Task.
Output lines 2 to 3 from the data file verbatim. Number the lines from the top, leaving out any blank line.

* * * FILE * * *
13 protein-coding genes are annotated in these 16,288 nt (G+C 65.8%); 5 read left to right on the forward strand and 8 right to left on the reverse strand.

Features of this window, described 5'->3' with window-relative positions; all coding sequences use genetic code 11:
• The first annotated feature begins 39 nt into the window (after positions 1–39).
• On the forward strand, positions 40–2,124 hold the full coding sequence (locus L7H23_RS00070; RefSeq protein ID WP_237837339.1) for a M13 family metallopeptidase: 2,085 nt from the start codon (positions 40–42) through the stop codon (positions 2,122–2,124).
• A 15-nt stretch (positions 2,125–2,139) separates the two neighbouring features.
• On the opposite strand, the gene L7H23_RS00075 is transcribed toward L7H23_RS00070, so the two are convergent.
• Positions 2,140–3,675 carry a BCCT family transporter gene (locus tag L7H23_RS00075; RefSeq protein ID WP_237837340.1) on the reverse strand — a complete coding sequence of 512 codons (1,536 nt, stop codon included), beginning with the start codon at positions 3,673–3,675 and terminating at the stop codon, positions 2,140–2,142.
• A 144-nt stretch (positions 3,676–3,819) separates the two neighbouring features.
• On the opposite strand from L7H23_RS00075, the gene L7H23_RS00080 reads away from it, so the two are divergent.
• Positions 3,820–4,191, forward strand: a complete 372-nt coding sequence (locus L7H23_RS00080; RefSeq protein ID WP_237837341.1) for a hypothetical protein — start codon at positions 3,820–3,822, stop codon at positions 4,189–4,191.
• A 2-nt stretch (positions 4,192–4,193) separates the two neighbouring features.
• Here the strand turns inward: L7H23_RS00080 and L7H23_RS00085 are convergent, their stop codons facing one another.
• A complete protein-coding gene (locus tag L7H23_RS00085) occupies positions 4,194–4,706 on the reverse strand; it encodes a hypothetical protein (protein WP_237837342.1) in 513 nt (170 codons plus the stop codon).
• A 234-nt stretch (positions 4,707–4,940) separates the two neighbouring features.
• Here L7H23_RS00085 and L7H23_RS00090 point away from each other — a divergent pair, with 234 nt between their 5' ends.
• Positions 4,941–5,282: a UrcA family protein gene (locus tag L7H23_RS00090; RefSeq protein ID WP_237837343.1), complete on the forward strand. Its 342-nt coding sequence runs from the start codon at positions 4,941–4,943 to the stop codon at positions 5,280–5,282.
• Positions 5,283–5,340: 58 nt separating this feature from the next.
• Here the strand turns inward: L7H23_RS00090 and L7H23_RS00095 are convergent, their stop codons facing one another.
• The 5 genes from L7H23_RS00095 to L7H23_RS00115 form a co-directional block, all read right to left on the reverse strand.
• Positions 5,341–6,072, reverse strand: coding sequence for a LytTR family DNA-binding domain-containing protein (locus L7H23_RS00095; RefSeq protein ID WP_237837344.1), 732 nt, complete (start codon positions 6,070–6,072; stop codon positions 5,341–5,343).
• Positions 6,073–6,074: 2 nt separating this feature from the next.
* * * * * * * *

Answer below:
Features of this window, described 5'->3' with window-relative positions; all coding sequences use genetic code 11:
• The first annotated feature begins 39 nt into the window (after positions 1–39).